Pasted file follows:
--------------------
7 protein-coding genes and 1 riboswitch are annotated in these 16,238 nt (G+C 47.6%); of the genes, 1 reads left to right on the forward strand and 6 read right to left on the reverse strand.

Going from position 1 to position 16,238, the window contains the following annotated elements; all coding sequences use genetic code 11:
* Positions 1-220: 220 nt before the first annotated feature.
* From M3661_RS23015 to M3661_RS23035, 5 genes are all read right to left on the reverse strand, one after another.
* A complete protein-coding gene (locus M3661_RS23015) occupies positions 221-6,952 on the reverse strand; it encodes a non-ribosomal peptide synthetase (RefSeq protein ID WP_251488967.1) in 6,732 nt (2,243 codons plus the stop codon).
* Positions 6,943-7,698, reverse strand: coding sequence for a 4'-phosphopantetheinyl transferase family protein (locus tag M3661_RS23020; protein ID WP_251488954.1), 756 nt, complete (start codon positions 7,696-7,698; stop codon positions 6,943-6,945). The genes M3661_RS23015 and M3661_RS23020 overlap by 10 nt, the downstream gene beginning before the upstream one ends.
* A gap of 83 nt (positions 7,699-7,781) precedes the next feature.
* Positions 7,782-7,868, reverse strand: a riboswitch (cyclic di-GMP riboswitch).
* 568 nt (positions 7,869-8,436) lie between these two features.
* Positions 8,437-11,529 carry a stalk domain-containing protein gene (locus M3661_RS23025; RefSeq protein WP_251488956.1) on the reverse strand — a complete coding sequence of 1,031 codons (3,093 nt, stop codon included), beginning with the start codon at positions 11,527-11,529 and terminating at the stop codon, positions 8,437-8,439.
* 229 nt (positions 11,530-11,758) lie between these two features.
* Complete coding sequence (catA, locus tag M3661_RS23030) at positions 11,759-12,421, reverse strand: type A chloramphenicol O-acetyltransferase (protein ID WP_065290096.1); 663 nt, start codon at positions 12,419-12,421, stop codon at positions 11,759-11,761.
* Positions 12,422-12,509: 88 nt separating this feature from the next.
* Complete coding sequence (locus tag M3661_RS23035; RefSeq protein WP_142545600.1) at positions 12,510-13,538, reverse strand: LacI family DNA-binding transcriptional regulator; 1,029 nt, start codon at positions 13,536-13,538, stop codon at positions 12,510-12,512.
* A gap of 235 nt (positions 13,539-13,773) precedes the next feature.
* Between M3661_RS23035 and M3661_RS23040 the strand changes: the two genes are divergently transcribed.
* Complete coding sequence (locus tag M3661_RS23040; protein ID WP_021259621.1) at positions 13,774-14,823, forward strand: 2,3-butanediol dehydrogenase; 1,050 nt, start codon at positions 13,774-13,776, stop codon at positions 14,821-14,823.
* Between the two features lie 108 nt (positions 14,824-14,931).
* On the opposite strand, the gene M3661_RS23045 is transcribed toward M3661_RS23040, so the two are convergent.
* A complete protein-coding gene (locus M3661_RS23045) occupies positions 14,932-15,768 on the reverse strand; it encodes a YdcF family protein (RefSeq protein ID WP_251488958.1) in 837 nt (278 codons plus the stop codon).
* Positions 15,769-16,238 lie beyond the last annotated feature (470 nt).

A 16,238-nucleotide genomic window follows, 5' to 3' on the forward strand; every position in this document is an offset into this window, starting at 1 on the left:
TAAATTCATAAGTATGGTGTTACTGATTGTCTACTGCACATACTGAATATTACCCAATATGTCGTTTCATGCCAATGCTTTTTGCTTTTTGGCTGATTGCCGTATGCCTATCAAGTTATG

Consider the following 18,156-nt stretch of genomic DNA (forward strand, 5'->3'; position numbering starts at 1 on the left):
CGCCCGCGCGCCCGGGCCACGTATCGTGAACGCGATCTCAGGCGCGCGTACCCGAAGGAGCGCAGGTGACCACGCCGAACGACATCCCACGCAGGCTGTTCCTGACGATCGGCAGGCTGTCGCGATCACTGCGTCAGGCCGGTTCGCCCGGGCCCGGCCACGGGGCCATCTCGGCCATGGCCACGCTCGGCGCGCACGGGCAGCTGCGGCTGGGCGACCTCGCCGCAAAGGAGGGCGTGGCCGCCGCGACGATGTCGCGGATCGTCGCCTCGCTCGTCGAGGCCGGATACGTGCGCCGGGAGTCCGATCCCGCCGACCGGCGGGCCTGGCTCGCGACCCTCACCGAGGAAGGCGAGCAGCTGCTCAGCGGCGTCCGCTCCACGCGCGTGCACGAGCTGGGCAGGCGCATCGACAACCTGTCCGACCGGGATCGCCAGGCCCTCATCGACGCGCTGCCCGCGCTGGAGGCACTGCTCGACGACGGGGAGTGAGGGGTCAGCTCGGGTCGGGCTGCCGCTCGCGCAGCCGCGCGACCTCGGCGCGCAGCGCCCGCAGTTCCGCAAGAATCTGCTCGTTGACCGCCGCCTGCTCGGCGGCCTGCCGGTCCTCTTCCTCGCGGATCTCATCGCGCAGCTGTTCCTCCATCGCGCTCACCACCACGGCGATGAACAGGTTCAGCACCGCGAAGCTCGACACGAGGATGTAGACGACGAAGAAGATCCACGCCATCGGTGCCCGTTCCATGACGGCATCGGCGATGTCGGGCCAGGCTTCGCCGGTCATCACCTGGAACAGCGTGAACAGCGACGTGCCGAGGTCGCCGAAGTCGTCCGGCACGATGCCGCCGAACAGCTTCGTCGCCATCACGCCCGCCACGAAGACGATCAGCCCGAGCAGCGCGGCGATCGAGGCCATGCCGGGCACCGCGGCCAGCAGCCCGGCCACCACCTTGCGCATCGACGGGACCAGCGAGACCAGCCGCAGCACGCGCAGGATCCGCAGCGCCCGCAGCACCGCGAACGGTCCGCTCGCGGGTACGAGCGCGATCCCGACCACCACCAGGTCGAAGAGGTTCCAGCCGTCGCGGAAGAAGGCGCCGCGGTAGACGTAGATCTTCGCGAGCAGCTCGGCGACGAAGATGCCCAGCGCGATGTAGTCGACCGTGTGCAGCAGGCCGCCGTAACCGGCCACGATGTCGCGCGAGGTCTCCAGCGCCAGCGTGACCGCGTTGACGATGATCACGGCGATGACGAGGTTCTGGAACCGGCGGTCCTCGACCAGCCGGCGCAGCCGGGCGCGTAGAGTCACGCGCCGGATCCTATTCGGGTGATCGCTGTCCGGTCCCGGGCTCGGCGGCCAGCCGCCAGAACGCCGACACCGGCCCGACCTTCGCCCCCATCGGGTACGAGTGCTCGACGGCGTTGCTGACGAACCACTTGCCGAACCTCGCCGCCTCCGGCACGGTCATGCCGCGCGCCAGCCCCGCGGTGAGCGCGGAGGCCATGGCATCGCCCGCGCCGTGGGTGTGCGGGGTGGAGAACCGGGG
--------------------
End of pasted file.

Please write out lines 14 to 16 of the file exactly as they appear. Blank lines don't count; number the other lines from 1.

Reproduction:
* Complete coding sequence (locus tag M3661_RS23035; RefSeq protein WP_142545600.1) at positions 12,510-13,538, reverse strand: LacI family DNA-binding transcriptional regulator; 1,029 nt, start codon at positions 13,536-13,538, stop codon at positions 12,510-12,512.
* A gap of 235 nt (positions 13,539-13,773) precedes the next feature.
* Between M3661_RS23035 and M3661_RS23040 the strand changes: the two genes are divergently transcribed.